Interview with the Nefidovs

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I met with Jon Lietdke and Kirk Guthrie, a portion of the horn section of the eclectic punk/ska/hardcore/whateveryouwannacallit band, the Nefidovs, over a pint of beer at the Dominion House.

A week prior, the band had just had released their second full length album to a packed crowd at Windsor’s FM Lounge, killing it with the likes of Shared Arms, James OL and the Villains, and the Rowley Estate.

Clearly excited about the reception of the show, and their new album, Better Wake Up, we spoke on their unconventional sound, the evolution of their music, and their acceptance into an internship with the University of Windsor’s CEL program.

 

Photo by: Chris Warner
Photo by: Chris Warner

How long have you guys been a band and how did it come about?
JL: In 2009, I was approached by our guitar player at the time. We had met each other through University and he was jamming with a few guys at the time and knew that I played the trumpet. It turned into something more than just jamming one time. It eventually evolved into the first incarnation of the Nefidovs. We had a different bass player and drummer at the time and we played a bunch of covers and had a few folky songs. That existed for a year and a half until we had to replace the bass and the drums. At this point, the sax player and Kirk joined the band.

 

How does your song writing process go?
JL: Typically, what will happen is that our guitar player will come up with a first riff, or the bass player or drummer will lay something down. In the odd case, it will be us saying that we have a horn line that we like. We will come together as a band. No one ever comes and says ‘Here’s the song, it has to be this way and here’s all of the parts.’ It evolves out of much beer and thought.

KG: It generally starts with the rhythm section, they will get a jam down and we will just try and make something up for it.

JL: Doug and Adam write a lot of our lyrics. One time our sax player had a song that he completely wrote; he came up with the riffs, and did the drums on a desk. It’s now the title track on our CD.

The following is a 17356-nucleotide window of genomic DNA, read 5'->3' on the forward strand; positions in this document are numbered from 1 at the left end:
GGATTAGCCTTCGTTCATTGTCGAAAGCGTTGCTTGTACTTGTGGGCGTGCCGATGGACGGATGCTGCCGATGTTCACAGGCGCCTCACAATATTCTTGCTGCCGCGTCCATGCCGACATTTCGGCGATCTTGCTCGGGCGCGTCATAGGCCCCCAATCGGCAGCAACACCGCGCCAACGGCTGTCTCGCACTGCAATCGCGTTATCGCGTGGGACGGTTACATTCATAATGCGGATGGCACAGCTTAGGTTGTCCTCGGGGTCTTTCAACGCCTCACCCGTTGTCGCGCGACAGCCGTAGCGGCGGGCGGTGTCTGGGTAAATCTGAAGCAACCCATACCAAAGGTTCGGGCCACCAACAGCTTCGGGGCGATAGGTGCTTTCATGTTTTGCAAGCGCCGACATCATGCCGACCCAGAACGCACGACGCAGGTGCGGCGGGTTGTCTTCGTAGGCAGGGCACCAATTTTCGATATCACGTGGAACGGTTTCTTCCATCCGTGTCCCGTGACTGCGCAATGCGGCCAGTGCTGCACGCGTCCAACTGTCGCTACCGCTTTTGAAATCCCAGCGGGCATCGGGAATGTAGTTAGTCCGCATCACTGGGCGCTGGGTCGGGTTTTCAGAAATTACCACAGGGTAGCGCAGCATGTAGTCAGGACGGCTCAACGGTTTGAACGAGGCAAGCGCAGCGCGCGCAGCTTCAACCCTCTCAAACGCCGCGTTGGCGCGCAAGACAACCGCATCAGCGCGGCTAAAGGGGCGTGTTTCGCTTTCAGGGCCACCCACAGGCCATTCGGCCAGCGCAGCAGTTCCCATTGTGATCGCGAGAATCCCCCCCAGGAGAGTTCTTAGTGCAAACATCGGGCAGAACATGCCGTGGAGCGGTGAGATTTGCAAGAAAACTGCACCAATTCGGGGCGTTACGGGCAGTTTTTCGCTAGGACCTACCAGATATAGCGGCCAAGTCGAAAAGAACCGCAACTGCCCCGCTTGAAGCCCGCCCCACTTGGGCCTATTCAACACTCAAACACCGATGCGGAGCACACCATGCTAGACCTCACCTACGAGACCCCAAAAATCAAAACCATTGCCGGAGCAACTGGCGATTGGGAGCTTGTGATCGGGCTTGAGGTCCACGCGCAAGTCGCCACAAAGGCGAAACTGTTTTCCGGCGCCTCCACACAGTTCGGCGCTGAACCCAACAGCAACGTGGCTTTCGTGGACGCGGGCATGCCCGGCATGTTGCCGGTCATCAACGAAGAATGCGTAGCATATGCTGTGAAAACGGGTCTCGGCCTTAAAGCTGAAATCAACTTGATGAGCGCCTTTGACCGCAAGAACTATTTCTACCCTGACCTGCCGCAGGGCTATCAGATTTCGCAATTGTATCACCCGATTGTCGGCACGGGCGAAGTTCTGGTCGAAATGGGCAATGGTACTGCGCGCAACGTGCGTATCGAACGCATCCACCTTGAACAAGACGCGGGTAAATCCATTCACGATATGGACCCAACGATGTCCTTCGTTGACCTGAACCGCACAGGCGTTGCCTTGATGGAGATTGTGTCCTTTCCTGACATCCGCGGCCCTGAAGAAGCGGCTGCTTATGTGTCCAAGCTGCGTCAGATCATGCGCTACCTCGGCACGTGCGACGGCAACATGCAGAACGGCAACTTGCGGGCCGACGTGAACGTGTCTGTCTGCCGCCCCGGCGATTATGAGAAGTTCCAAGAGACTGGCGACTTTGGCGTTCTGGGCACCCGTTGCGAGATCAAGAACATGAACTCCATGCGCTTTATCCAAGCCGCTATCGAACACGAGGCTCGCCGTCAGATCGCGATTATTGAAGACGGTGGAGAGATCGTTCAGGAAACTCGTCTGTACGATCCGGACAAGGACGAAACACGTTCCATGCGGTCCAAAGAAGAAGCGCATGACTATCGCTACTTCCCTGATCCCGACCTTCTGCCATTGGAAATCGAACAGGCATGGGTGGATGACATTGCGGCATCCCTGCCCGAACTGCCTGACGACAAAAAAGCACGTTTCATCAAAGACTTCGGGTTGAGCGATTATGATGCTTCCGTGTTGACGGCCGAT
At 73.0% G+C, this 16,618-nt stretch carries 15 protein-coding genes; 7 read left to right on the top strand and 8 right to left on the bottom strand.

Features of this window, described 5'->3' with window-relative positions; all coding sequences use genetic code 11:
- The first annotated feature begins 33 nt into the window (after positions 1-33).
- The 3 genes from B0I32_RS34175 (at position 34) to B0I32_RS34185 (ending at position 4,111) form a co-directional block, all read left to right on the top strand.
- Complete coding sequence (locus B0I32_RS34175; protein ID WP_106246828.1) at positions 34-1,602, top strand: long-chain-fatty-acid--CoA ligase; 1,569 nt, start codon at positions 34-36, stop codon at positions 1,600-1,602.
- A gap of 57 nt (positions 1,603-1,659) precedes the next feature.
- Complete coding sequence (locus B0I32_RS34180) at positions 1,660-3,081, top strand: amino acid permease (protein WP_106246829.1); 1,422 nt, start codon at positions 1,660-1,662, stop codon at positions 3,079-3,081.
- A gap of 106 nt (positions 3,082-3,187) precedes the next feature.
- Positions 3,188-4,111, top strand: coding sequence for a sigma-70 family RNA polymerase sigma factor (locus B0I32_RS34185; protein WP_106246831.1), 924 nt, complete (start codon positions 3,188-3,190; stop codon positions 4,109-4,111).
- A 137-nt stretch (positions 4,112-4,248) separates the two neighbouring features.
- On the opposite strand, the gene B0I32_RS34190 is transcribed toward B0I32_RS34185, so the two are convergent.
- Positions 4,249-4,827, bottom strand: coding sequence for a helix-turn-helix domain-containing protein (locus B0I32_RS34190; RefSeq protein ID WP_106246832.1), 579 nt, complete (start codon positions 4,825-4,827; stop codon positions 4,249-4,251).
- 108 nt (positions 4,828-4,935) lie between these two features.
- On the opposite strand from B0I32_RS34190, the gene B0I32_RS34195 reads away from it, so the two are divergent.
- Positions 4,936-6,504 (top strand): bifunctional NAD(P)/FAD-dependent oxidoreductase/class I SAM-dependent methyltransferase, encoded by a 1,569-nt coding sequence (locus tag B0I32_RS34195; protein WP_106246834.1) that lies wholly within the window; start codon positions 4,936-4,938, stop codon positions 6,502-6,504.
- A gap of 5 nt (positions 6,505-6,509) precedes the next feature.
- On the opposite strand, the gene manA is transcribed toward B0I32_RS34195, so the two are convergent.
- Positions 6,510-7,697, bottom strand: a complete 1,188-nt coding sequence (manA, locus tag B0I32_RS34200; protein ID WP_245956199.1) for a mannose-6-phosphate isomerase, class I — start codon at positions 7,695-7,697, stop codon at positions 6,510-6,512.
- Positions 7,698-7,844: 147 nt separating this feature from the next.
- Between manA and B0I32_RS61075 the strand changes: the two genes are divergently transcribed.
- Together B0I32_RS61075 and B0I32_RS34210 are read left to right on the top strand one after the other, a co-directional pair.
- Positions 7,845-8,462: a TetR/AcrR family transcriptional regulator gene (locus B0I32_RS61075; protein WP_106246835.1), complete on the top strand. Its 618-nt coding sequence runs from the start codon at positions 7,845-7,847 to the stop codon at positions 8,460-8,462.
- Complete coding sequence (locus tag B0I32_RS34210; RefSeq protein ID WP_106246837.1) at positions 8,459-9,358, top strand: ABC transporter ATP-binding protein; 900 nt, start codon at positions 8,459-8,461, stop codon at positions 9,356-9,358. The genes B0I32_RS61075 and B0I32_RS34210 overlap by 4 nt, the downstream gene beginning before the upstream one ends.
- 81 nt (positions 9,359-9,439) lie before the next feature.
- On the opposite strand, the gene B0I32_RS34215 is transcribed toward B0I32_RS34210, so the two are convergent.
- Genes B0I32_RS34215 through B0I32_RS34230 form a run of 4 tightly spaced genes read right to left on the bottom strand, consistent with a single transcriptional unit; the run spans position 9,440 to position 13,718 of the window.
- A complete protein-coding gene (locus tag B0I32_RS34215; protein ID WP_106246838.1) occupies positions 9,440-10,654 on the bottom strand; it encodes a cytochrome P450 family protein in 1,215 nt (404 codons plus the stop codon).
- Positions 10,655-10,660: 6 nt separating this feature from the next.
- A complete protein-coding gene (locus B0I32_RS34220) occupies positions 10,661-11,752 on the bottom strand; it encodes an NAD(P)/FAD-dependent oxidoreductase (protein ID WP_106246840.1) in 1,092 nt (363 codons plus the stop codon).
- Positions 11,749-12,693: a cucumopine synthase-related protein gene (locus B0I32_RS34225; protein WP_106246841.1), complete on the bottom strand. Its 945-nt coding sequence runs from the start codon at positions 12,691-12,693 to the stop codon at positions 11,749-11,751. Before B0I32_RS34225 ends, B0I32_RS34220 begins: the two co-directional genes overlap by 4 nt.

How was the CD release party?
KG: It was awesome, we had a great turnout and all of the bands were excellent.
JL: We had Shared Arms, James OL and the Villains, and the Rowley Estate. It was punk, a bit of folk/heavy rock, and whatever the hell it is we are.  I haven’t been to a show like that in a very long time. It was overwhelming to say the least. Windsor has such an incredible pool of talent and such a variety of places that are willing to have you play. I am taken aback by how incredible Windsor has been.

 

What is unique about the Nefidovs sound?
KG: At this point, I’d say that it is the horns that make us stand out for the most part. Also, more of our edgy harder punk rock sound and the fact that we throw breakdowns into a song. Doug has some pretty hard riffs and the speed that Adam drums at can be ridiculous.

JL: We’re not restricted by any confines of a genre. What we do is just unique to us. In one of our songs we have a pretty sexy salsa breakdown, and things go into a three/four time and it gets a latin feel to it.. In one of our newer songs we just go from hard punk right into swing. If we were on a label, or had a specific set genre, we couldn’t do those things. Everyone comes from such a different background. We don’t consider ourselves one genre and we are able to experiment and have a lot of fun.

 

How was your music evolved since you first started?
JL: We started out more folk oriented. We have this fast punk thing going on, where in the past it was more soulful, and a jam band. As we evolved, we started playing more originals and less covers. As we progressed and solidified with the six members that we have today, harder stuff was written.

People think because there is a horn in it, it makes you a set, certain thing. Everyone always perceives reggae or ska, but we have this sound that is the Nefidovs.

 

Photo by: Lauren Hedges
Photo by: Lauren Hedges

 

Can you tell us a bit about the CEL internship?
JL: Centre for Enterprise and Law at the University hooks up people with ideas for businesses with start-up cash and business mentorship. You go in and make your pitch and are critiqued. I sent an email out to them asking if we could apply, selling ourselves as a business, as we have put tens of thousands of dollars into this over the years. There is no reason that a band shouldn’t be classified as a business. Fortunately, they saw our case and decided to take us on as interns for the 2013 winter semester.